Why Barack Obama is so loathsome to any thinking individual [Reader Post]

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Nothing is more exemplary of how dishonest a person is Barack Obama than his speech in Osawatomie, Kansas a year ago. In it he said:

For many years, credit cards and home equity loans papered over the harsh realities of this new economy. But in 2008, the house of cards collapsed. We all know the story by now: Mortgages sold to people who couldn’t afford them, or sometimes even understand them. Banks and investors allowed to keep packaging the risk and selling it off. Huge bets – and huge bonuses – made with other people’s money on the line. Regulators who were supposed to warn us about the dangers of all this, but looked the other way or didn’t have the authority to look at all.

It was wrong. It combined the breathtaking greed of a few with irresponsibility across the system. And it plunged our economy and the world into a crisis from which we are still fighting to recover. It claimed the jobs, homes, and the basic security of millions – innocent, hard-working Americans who had met their responsibilities, but were still left holding the bag.

This is actually entirely correct. Obama intimated that somehow Bush and Republicans were responsible for it all. The problem is, they are ALL Clinton policies.

Clinton signed the repeal of Glass-Steagall into law. Robert Rubin, Clinton Treasury Secretary, officially supported the repeal.

Under Clinton, Cuomo pushed Fannie into 50%+ subprime mortgages and made predatory lending legal.

Clinton refused to regulate derivatives.

And as a reminder, Graham-Leach-Billey passed on a bipartisan basis:

The House passed its version of the Financial Services Act of 1999 on July 1, 1999, by a bipartisan vote of 343-86 (Republicans 205–16; Democrats 138–69; Independent 0–1),[5][6][note 1] two months after the Senate had already passed its version of the bill on May 6 by a much-narrower 54–44 vote along basically-partisan lines (53 Republicans and 1 Democrat in favor; 44 Democrats opposed).[8][9][10][note 2]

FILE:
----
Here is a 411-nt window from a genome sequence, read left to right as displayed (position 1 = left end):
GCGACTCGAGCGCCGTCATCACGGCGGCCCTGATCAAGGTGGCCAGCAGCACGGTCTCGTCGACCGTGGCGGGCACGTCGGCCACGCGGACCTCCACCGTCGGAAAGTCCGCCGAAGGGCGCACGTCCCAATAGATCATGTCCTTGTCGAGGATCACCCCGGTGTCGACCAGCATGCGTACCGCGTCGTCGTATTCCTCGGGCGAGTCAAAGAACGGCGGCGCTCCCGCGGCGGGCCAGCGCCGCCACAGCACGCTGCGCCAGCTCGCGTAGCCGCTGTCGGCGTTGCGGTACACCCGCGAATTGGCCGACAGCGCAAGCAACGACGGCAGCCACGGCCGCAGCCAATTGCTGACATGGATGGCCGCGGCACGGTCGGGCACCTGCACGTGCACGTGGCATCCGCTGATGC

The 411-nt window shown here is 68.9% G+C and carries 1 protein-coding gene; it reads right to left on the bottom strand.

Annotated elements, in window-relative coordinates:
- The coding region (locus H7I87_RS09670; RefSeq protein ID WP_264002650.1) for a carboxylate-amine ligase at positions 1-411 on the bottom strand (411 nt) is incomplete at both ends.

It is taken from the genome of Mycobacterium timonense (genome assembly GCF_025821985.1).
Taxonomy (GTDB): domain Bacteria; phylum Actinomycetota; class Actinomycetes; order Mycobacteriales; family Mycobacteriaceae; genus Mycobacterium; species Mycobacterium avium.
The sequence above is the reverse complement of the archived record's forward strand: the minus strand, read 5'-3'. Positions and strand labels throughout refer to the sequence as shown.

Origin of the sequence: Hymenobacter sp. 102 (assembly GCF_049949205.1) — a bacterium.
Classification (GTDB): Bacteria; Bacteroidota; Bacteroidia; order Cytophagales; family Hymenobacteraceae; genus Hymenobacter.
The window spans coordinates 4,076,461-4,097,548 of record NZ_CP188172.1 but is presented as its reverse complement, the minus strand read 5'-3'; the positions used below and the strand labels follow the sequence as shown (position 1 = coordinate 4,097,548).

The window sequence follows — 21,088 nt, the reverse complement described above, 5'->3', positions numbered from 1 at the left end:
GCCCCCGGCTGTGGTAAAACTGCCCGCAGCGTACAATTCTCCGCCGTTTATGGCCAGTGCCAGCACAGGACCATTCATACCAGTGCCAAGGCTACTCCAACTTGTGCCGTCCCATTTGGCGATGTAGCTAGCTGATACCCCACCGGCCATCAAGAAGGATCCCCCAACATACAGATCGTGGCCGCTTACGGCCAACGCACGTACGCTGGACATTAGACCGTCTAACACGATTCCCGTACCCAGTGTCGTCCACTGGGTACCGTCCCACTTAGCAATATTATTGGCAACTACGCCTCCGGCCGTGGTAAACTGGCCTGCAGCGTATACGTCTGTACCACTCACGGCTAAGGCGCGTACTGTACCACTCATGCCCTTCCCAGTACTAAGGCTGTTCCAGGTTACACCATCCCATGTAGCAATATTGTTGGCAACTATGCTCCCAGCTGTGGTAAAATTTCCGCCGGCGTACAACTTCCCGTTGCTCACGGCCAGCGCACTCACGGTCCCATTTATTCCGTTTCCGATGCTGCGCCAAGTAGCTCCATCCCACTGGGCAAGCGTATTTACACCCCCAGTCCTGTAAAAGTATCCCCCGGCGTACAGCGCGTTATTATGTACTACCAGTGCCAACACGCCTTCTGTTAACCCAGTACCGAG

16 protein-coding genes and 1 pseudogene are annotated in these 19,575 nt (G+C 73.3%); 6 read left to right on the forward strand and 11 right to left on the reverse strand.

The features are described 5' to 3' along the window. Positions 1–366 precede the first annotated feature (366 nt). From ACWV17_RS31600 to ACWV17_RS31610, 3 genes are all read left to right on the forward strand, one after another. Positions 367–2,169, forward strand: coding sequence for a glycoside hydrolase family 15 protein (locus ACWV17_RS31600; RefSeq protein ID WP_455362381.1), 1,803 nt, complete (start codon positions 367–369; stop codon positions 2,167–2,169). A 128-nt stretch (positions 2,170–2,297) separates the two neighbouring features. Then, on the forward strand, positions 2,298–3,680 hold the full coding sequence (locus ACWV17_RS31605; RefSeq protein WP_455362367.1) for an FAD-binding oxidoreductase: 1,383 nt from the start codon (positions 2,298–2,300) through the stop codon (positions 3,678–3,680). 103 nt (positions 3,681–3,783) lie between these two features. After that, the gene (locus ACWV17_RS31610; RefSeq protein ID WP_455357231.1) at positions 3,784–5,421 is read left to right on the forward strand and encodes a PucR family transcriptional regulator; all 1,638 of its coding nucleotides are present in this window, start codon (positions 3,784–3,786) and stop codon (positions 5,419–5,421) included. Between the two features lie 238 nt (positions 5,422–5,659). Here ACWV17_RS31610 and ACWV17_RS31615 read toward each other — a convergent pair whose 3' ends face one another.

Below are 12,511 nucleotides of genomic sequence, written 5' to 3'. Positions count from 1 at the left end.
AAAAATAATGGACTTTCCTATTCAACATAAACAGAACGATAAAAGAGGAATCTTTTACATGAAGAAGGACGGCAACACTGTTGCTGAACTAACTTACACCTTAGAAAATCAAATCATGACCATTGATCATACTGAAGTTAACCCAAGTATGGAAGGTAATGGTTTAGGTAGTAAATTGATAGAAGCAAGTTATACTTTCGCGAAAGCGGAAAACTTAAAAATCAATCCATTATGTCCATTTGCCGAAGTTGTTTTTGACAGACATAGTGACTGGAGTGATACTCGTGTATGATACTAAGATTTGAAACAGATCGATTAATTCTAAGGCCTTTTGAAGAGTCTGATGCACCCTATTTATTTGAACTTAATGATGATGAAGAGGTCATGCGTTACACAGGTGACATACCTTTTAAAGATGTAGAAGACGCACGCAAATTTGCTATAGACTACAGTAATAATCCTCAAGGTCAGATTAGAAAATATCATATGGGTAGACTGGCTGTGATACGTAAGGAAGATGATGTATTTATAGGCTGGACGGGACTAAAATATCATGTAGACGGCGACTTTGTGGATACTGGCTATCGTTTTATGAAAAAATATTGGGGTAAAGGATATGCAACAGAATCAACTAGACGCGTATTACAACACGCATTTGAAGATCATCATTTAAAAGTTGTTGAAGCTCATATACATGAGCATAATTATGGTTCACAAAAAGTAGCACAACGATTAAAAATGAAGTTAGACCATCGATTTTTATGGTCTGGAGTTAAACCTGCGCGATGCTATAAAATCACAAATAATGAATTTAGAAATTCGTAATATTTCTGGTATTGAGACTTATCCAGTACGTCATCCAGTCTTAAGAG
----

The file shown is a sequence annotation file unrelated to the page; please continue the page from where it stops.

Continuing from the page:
When the two chambers could not agree on a joint version of the bill, the House voted on July 30 by a vote of 241-132 (R 58-131; D 182-1; Ind. 1–0) to instruct its negotiators to work for a law which ensured that consumers enjoyed medical and financial privacy as well as “robust competition and equal and non-discriminatory access to financial services and economic opportunities in their communities” (i.e., protection against exclusionary redlining).[note 3]

The bill then moved to a joint conference committee to work out the differences between the Senate and House versions. Democrats agreed to support the bill after Republicans agreed to strengthen provisions of the anti-redlining Community Reinvestment Act and address certain privacy concerns; the conference committee then finished its work by the beginning of November.[9][12] On November 4, the final bill resolving the differences was passed by the Senate 90-8,[13][note 4] and by the House 362-57.[14][note 5] The legislation was signed into law by President Bill Clinton on November 12, 1999.[15]

In that same speech Obama also said

Now, in the midst of this debate, there are some who seem to be suffering from a kind of collective amnesia. After all that’s happened, after the worst economic crisis since the Great Depression, they want to return to the same practices that got us into this mess.

Exactly WHO wants to return to those policies? He never said but (wink, wink) you knew it was the dastardly GOP. The straw man killer went unchallenged by the lapdog media. It was a bald faced lie.

As part of his class warfare rhetoric Obama said:

“The money we’re spending on these tax cuts for the wealthy is a major driver of our deficit…”

The government doesn’t “spend” money on tax cuts but liberals are just too stupid to notice. Further, the Bush tax rates did not cause the mess we’re in. The tax rates for the so-called “rich” amount to about $70 billion per year against an Obama deficit of $1.25 trillion per year- less than 1%. That ain’t no major driver.